"Everybody wants to rule the world"
I am so glad they didn't have Twitter when I was 17. Holy hell am I glad. The above is a tweet from a cool kid I follow, who sometimes is adorably naive. Who can blame him? Why should a teenager be familiar with the pop music of 1985? I remember thinking "War Pigs" was such a cool Faith No More song, and only careful (sorry, that should say obsessive) studying of the liner notes revealed it was written by a group of people whose names didn't match any of the names in Faith No More. Who the heck are Iommi, Osbourne, Butler and Ward? It wouldn't be Ozzy Osbourne, would it . . . nah!
Liner notes. Would you say they went extinct in 2004 or did a remnant population survive until 2007 or so? I know I can't recall the last time I saw one in the wild. So a 17yo kid can be forgiven for thinking the song Lorde did for the Catching Fire soundtrack was written by her. It's not like she's hiding that fact, it's just, in most situations it wouldn't even come up. But there- now you know! Lorde didn't write that song, Tears for Fears did. She did a kickass version though and I'm glad she did.
Cover songs are nothing new and almost everyone has a few dozen or so in their libraries that they love and cherish.
Why are cover movies not seen in the same way?
I worked in a Movie Gallery briefly (back before Corinne and I went to New Zealand) and I had a minor sort of epiphany there one day while looking at all the movie posters we had. Movies are like plays! Yes, I was 29 before I figured that out. Like I said, glad we didn't have Twitter when I was a teenager.
Once upon a time there was a famous English actor who was knighted by the King or maybe Queen whose theater company presented the definitive, best, most amazing version of Hamlet ever of all time. For eternity! This is almost certainly a true story but I am completely culture-blind to this sort of thing. But you probably know who I'm talking about, even if I don't. My point is simply, did that stop everyone else from ever performing Hamlet ever again? Of course not.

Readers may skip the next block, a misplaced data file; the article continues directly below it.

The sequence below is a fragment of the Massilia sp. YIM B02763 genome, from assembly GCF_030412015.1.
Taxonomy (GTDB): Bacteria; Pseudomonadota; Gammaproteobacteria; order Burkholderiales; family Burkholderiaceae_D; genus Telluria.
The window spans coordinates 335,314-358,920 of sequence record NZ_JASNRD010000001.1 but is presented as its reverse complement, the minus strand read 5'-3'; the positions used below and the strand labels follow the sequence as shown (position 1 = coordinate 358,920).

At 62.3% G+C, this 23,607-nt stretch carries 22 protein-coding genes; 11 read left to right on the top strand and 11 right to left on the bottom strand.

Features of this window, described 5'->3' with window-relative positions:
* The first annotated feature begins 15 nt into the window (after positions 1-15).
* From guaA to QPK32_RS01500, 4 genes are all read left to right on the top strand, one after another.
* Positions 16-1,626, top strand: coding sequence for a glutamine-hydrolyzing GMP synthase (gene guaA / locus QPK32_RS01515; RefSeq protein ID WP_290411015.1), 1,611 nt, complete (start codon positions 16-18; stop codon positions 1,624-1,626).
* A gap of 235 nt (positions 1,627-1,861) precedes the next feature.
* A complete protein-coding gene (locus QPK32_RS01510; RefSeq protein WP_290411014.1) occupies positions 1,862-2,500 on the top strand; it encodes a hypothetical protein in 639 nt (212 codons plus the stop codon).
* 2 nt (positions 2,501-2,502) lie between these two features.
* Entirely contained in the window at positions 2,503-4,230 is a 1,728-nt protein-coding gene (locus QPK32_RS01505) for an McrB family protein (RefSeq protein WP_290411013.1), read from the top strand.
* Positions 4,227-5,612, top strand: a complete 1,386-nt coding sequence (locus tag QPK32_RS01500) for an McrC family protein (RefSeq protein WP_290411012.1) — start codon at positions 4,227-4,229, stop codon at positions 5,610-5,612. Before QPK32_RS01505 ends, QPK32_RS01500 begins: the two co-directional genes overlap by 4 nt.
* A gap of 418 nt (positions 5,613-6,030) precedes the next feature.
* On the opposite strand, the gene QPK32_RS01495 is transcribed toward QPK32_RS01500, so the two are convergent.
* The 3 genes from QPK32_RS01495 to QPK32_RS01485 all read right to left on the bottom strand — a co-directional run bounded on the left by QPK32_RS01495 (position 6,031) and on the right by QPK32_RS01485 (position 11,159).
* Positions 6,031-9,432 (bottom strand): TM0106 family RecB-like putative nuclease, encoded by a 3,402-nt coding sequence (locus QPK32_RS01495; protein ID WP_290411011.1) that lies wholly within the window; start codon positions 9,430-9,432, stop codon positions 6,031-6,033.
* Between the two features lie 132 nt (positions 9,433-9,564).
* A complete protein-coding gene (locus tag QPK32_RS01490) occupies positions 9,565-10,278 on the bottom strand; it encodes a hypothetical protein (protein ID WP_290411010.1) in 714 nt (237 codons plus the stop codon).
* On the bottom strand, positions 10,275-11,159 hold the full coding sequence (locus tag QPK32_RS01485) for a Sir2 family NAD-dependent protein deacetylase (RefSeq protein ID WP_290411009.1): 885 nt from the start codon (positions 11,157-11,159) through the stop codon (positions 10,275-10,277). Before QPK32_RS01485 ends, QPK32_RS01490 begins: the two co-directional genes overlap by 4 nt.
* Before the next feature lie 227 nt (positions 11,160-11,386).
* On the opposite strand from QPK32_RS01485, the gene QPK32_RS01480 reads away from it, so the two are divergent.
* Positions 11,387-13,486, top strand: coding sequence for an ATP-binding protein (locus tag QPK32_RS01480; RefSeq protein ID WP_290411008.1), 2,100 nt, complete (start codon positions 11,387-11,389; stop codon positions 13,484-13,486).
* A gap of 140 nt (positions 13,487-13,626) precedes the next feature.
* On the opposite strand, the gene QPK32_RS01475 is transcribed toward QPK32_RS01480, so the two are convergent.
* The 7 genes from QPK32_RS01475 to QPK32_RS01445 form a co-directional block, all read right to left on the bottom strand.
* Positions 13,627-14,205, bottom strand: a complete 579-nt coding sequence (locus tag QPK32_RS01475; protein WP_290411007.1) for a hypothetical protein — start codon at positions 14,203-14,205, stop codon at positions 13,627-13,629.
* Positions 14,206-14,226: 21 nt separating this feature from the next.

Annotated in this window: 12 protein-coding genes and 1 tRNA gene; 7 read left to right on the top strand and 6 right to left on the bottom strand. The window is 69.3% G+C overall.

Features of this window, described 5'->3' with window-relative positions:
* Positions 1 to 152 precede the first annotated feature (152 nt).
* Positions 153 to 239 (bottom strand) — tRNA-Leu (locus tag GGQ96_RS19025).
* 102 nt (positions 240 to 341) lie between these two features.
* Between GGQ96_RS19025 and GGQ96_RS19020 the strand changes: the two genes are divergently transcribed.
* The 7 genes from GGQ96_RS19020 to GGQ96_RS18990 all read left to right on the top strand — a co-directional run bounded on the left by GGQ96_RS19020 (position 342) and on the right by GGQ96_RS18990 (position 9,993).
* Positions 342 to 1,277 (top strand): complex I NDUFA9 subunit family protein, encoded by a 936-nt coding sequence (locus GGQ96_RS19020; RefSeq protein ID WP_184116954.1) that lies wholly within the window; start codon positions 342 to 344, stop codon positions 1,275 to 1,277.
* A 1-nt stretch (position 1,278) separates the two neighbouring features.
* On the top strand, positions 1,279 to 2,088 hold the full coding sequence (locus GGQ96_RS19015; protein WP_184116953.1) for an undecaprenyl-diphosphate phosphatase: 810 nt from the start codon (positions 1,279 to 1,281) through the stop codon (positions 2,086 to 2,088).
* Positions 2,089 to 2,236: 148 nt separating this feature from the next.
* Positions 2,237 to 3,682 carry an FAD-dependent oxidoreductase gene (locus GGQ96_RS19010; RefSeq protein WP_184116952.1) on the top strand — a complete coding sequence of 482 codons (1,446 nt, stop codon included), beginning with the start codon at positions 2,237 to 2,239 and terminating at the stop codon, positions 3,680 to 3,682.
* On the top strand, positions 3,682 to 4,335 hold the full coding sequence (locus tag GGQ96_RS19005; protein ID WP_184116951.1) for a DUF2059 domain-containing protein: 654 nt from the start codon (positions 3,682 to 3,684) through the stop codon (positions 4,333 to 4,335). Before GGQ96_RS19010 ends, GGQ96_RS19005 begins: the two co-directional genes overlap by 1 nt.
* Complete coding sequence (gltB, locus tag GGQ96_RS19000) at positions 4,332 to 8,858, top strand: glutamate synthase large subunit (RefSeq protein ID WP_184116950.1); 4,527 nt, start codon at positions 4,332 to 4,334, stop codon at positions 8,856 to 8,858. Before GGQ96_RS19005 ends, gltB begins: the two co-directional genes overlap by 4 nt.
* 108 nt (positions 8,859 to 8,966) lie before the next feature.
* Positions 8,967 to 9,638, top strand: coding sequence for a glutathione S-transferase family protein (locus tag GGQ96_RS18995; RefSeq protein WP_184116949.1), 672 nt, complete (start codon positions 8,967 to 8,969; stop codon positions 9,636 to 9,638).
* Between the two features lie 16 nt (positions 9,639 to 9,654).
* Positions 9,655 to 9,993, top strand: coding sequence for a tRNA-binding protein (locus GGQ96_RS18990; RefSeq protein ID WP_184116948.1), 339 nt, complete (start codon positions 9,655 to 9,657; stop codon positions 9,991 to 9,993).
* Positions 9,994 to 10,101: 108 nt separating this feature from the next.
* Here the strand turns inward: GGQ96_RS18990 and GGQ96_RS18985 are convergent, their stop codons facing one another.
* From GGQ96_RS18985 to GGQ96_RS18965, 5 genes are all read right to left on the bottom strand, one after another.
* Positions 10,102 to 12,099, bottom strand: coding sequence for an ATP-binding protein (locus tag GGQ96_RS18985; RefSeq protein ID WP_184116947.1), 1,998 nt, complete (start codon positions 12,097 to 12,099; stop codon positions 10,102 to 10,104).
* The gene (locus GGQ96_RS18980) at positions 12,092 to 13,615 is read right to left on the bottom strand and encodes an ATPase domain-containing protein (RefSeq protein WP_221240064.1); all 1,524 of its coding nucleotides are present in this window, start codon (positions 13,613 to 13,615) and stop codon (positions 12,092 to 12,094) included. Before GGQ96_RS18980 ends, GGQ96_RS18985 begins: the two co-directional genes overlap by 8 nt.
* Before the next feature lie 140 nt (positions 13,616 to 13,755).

Obviously the ephemeral nature of a live theater performance is a completely different thing than the concrete and eternal nature of a motion picture, and that's led to many different and important distinctions and separations between the two. For one thing, the script of a play is sacrosanct, and no one may ever alter a word. Whereas a screenplay can be altered by anyone from the director to the best boy's barista.
Corinne is of the perfectly worthy opinion that the original movie version of Annie is sublime. Fair enough. For me it represents maybe the worst movie-going experience of my life. I saw it with my sister when we were kids and it came to the tiny little movie theater in Hinton. I hated that movie so much. It was not made for me. At all. At all at all. And I wasn't allowed to leave. I have no problem saying it is undoubtedly a quality piece of art and maybe even a perfect movie. But I will never watch it again in my life.
What's that? They made a new version starring Quvenzhané Wallis? I'm intrigued, tell me more. Seriously! I'm interested. Still might not wind up being the movie for me, but maybe my little girls will love it. I hope they do. I might even take them to it, or get them the blu-ray. Because just like a cover song can bring an interesting new light to a cherished original, or perhaps even introduce you to a work of art you had no idea even existed, I think remakes of movies can say something new and bring in a new audience.
I'm giving Hollywood a bit of credit by assuming artistic merit drives its decisions, but of course there is a more cynical reality. Sony has to keep making a Spidey movie at least every 5 years or the rights revert to Marvel. And so forth. But there are artists in Hollywood, a great many of them, and I hope they can make the projects of their dreams, even if it's a remake.
My dream remake project: Dark Crystal, directed by Jennifer Lee. Starring Lorde, or at least her voice!
- Nathan Waddell